BELMAR, N.J. (AP) -- Gov. Chris Christie says "it weighs on me" that some people who ignored his evacuation order as Hurricane Sandy bore down on New Jersey later died because they refused to leave their low-lying homes.
"That weighs on me a bit — maybe if I was a little bit tougher they wouldn't have died," Christie said at a town hall meeting Thursday, after an elementary school girl asked what he would do differently to respond to the late October superstorm.
The Republican governor has gotten almost uniform praise for his handling of the worst storm in state history, and his job approval rating has skyrocketed in public opinion polls taken after the storm. He recently announced his re-election bid, saying he was motivated, in part, by the chance to oversee storm recovery and rebuilding.
Christie said he hadn't had much opportunity to assess his storm response, but in a rare moment of public self-reflection, he obliged.
He said he was more tentative than usual as Sandy approached because beaches were left mostly intact a year earlier when he infamously told residents to "get the hell off the beach" before Tropical Storm Irene.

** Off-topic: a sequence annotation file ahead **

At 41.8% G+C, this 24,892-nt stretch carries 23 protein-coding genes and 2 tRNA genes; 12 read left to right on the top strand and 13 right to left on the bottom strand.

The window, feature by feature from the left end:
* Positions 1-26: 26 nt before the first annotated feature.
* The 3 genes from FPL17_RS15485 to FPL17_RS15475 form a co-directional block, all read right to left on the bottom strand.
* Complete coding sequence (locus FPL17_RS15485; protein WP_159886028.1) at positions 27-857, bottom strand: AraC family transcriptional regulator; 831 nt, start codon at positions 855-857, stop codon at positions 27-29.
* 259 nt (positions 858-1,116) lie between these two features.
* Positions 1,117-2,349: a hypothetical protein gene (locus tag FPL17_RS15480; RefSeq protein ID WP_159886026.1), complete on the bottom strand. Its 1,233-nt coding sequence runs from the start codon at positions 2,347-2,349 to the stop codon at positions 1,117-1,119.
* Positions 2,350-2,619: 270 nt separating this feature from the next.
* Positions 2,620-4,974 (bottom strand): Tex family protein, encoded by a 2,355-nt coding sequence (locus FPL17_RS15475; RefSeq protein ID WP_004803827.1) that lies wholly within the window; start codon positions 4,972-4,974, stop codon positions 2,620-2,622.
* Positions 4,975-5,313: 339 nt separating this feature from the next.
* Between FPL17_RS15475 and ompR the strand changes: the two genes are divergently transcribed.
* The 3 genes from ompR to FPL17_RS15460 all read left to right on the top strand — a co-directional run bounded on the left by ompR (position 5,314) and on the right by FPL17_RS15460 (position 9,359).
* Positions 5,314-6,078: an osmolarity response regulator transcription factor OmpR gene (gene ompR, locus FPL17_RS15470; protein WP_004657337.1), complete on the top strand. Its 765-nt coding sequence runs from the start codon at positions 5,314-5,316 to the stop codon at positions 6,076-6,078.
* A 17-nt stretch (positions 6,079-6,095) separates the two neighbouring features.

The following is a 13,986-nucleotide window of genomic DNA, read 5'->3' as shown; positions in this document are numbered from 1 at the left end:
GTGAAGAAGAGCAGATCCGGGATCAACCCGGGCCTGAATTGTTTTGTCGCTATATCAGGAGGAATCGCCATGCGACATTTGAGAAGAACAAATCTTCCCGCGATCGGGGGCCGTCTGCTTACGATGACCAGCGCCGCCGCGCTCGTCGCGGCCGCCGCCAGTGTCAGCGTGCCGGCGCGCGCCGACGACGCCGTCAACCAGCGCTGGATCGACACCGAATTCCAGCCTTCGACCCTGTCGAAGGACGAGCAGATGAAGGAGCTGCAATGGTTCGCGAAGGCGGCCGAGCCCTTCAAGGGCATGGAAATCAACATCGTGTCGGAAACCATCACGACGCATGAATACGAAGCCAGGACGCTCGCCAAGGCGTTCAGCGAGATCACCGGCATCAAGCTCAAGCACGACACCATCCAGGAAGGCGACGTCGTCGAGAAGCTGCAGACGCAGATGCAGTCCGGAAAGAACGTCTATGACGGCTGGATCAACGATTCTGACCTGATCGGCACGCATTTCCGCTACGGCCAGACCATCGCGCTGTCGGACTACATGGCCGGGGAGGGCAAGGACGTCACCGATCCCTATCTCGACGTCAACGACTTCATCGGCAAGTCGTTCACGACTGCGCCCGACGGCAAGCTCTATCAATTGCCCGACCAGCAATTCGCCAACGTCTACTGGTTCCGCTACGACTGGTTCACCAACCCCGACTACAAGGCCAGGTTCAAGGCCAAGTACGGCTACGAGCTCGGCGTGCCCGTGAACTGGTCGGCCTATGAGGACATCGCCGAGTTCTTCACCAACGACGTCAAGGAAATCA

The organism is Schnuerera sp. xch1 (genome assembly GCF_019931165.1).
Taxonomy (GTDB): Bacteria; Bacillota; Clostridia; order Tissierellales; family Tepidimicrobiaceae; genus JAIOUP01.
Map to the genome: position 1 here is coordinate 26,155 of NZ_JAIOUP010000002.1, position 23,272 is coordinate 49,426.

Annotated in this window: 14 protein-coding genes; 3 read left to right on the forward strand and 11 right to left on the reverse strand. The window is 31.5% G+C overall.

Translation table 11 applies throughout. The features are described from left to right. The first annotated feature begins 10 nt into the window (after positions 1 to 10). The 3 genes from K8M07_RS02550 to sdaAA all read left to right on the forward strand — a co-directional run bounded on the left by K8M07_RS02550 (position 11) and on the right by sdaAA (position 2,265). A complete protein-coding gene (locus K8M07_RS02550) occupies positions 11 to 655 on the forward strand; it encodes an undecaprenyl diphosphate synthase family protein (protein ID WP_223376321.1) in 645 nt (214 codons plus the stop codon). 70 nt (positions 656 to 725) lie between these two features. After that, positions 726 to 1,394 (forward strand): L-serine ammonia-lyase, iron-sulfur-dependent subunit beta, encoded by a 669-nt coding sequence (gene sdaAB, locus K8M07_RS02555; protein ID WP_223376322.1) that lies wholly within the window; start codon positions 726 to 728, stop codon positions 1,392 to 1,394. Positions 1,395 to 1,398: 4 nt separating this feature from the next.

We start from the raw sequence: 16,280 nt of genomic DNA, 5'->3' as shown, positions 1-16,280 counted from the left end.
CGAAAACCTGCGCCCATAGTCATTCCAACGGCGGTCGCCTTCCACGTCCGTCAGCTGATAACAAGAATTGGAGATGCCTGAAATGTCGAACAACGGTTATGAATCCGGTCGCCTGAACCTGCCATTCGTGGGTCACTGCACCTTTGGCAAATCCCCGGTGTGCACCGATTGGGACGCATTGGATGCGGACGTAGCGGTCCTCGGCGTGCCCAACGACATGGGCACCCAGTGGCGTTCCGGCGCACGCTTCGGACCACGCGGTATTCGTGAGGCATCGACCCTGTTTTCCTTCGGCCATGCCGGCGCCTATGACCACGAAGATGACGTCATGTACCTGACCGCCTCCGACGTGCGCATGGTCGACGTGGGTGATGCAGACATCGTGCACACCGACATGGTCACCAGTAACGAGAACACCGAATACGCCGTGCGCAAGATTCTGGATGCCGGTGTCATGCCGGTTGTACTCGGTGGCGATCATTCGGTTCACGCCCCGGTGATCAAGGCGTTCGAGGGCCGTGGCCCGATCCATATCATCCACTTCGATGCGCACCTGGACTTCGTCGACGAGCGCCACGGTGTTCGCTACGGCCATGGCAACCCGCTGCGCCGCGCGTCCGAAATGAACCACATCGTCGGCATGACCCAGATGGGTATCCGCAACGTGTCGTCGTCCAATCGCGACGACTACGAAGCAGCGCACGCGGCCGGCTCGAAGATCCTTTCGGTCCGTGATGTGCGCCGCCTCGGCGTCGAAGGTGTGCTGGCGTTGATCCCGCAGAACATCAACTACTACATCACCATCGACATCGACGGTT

"I was, candidly, a little bit nervous as to whether these guys at the weather service were right," he told the girl.
Christie attributed 40 New Jersey deaths to the superstorm.
In his first town hall since the Oct. 29 storm, he stayed in Belmar for nearly two hours as residents took turns at the microphone, applauding his recovery efforts, fretting over their ability to rebuild, complaining about responses from banks or insurance companies, or asking to shake his hand, as one man wearing a Santa costume did. A capacity crowd of 500 was on hand, and more watched the town hall from a nearby courtroom.
Before Thursday, Christie was last in Belmar seven weeks ago, walking along Ocean Avenue where the boardwalk used to be and consoling residents. It was his first stop as soon as it was safe enough to fly to the shore after the storm. The borough recently approved $17 million in borrowing to replace its 1.3 miles of boardwalk in time for next summer.
Some expressed concerns about the tourist season and the businesses that rely on summer visitors.
Christie said it's too early to say how the shore will look on Memorial Day, in part because Congress has not yet passed the $60.4 billion tri-state aid package President Barack Obama has requested.
Christie heard from one resident who is having difficulty securing financing to rebuild her vacation home in Mantoloking and from another whose only residence sustained heavy damage.
The governor told the 65-year-old whose only home was damaged that low-interest loans and grants should be available to him. But, no easy answers exist for the woman with the vacation home who didn't have flood insurance. The president made it clear federal aid money would not be available for secondary homes, Christie said.